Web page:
No reason to think that Spain can't win the World Cup next year. The heat shouldn't be a problem, and they have so much possession that they're not chasing around the pitch after the ball all the time. If you control the ball then you have a great chance.

England on the other hand will run about aimlessly, then moan that it's too hot cos we spend 90 minutes chasing the ball.

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idontfeardeath wrote:
Spawny wrote:
But James and Pak both said they were voting JSP


:doh:

You know what Paks like. He's probably voted JSP for woman of the year or something.


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 Post subject: Re: FIFA World Cup - Brazil 2014
PostPosted: Wed Jun 19, 2013 10:23 am 
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Apparently the climate will be pretty variable because Brazil is so huge the games in the South will be played in their Winter whereas in the North it will be played in Summer so it could be as much as 20 degrees difference.

Also, all the players play in Europe now which surely has to be a leveller in terms of coping with the heat/humidity in foreign tournaments as everyone has to get used to the change in climate even the South American teams.

You actually think we're going to get to this world cup? The way England are playing at the moment I'd say it's 50/50 that we'll even get into the playoffs as we pretty much need to win all our remaining games to top the group and in a playoff I wouldn't back us over 2 legs because we don't control games. If we got to the world cup we shouldn't take anyone over 30 (except Gerrard as he's the captain & Cole) just let the youngsters play and have the experience.


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 Post subject: Re: FIFA World Cup - Brazil 2014
PostPosted: Wed Jun 19, 2013 10:38 am 
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20 degree difference is mental :lol:

I think we'll get there, yeah... we always seem to get to these things when the manager doesn't have an umbrella :shrug:

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idontfeardeath wrote:
Spawny wrote:
But James and Pak both said they were voting JSP


:doh:

You know what Paks like. He's probably voted JSP for woman of the year or something.


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 Post subject: Re: FIFA World Cup - Brazil 2014
PostPosted: Wed Jun 19, 2013 2:51 pm 
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FIFA is already sending the trophy to the USMNT, it's that much of a foregone conclusion :coat: :coffee:


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 Post subject: Re: FIFA World Cup - Brazil 2014
PostPosted: Fri Jul 19, 2013 4:36 pm 
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Ticket prices for international fans attending the football World Cup in Brazil will start at $90 (£59, 69 euros) for initial group matches.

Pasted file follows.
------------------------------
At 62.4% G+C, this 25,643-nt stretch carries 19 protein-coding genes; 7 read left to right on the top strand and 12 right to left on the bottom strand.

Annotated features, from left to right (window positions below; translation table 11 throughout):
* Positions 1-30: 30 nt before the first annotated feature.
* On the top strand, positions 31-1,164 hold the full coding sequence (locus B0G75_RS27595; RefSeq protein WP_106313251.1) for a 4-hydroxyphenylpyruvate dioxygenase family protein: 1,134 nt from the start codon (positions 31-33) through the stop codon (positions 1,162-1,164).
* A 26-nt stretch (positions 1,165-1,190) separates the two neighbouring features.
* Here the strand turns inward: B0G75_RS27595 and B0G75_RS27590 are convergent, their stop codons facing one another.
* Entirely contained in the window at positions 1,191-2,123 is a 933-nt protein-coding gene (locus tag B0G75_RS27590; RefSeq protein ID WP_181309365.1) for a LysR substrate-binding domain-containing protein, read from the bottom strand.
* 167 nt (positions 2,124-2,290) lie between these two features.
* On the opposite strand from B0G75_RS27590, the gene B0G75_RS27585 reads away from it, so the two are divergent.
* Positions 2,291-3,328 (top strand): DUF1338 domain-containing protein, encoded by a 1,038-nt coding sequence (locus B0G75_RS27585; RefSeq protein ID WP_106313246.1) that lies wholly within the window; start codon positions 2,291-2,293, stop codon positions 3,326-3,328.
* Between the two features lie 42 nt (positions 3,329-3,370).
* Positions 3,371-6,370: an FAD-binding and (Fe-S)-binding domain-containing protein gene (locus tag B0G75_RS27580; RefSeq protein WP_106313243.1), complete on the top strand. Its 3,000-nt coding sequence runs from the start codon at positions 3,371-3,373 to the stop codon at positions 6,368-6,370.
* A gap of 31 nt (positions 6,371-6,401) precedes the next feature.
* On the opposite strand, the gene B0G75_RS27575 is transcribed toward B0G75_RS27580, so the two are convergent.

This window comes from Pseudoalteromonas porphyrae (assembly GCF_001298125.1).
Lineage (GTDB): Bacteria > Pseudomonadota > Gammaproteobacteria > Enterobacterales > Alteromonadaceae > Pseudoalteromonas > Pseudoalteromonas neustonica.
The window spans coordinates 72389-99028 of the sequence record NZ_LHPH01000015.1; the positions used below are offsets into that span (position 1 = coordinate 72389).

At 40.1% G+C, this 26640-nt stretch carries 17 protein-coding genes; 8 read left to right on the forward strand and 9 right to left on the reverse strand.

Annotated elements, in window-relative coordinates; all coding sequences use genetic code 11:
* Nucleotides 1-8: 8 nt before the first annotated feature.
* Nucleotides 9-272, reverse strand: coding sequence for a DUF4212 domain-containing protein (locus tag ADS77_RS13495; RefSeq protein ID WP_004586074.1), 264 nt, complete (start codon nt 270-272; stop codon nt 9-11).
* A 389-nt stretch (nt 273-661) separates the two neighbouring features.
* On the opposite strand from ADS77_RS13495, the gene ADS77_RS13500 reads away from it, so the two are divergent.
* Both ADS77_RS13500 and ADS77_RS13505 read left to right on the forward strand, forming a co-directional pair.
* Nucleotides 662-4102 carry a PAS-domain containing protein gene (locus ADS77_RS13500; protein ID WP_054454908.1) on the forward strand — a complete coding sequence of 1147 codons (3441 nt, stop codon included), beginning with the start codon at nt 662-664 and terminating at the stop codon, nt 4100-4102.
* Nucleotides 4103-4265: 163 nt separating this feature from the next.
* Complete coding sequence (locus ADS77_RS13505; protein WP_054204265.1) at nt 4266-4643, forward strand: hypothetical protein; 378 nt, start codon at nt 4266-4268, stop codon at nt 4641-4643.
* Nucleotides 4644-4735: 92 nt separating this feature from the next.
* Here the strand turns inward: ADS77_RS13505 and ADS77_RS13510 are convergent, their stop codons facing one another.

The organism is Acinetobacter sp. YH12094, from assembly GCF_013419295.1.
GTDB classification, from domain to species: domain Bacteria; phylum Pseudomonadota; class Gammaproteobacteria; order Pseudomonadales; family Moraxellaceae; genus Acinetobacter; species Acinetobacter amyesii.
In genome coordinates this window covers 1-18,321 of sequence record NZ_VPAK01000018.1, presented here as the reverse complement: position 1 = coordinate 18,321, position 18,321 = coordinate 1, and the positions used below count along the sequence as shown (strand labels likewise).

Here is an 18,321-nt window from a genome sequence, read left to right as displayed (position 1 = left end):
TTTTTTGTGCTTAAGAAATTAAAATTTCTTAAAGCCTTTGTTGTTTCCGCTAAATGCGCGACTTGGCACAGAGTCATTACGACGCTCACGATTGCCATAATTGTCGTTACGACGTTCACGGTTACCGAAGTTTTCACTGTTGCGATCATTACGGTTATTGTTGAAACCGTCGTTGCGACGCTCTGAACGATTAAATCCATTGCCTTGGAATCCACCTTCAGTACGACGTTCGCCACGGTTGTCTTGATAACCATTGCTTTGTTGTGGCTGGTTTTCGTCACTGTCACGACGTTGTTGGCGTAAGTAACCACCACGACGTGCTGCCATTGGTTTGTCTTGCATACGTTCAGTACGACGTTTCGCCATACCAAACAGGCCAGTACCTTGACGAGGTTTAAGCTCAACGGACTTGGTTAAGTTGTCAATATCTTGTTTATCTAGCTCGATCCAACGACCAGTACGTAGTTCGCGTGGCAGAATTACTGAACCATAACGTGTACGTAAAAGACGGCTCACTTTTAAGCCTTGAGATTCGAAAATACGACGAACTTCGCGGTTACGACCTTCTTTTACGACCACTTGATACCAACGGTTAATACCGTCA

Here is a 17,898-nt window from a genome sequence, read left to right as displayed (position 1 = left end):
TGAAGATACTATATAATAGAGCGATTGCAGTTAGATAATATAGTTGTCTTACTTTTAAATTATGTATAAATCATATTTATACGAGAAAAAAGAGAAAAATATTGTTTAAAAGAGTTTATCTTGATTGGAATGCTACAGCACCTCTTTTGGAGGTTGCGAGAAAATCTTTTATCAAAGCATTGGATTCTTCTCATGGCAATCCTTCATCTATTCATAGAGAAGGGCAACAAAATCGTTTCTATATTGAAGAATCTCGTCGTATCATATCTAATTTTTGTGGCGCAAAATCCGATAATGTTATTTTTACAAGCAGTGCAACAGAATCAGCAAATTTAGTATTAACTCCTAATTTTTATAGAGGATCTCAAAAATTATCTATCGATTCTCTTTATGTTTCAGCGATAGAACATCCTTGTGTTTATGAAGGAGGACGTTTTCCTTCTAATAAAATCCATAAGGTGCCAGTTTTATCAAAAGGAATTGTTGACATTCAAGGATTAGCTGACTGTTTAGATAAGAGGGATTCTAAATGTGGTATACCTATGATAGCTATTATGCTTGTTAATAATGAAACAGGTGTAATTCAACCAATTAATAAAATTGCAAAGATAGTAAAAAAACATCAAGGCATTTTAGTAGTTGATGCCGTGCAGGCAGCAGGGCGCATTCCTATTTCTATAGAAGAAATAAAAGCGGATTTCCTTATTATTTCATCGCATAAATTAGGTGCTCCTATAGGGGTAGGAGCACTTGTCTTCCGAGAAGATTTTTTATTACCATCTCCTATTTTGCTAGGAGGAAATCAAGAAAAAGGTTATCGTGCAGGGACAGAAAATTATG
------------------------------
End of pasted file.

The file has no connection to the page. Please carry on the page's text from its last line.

Football's governing body Fifa announced that the cheapest ticket for overseas fans for the final on 13 July was $440 (£288) and the most expensive $990 (£650).

The tournament starts on 12 June next year, with the first game being played in Sao Paulo.

Tickets will go on sale from 20 August.

Fans have until 10 October to apply and a ballot will be held to decide which of these applications are successful.

Only later will tickets be sold on a first come, first served basis.

In total about three million tickets will be available for fans.

'No surprises'

For Brazilian nationals the cheapest tickets start at $15. These are only available for students, those aged over 60 and people on social welfare programmes. For other Brazilians tickets start at $30.

The lowest price paid for a ticket in the 2010 World Cup in South Africa was $20, also for group stage matches in the special category set aside exclusively for residents.

The governing body had previously said that tickets in Brazil would be the "cheapest ever".

The Fifa ticket website will include a map of the ground that shows the location of different categories of tickets.

This meant there would be "no surprises" over where fans would end up sitting, said Fifa marketing director Thierry Weil, who is in charge of ticketing strategy.

Supporters can request a maximum of four seats per match, and for a maximum of seven matches.

He said there would be a reselling system run by Fifa, if people were unable to attend games for which they had bought tickets.

At least 400,000 tickets will be reserved exclusively for residents of Brazil, with about 50,000 for construction workers who were involved in building and upgrading the grounds for the tournament.


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 Post subject: Re: FIFA World Cup - Brazil 2014
PostPosted: Fri Jul 19, 2013 5:04 pm 
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After Confed Cup annhilation of Spain , people may have more varied opinions.

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So true mate ...he is consistently inconsistent throughout his united career ..but what if he turns consistent ..he will get around 40 goals...ATM im waiting for that time as his age is 24/25 :wait: ... :|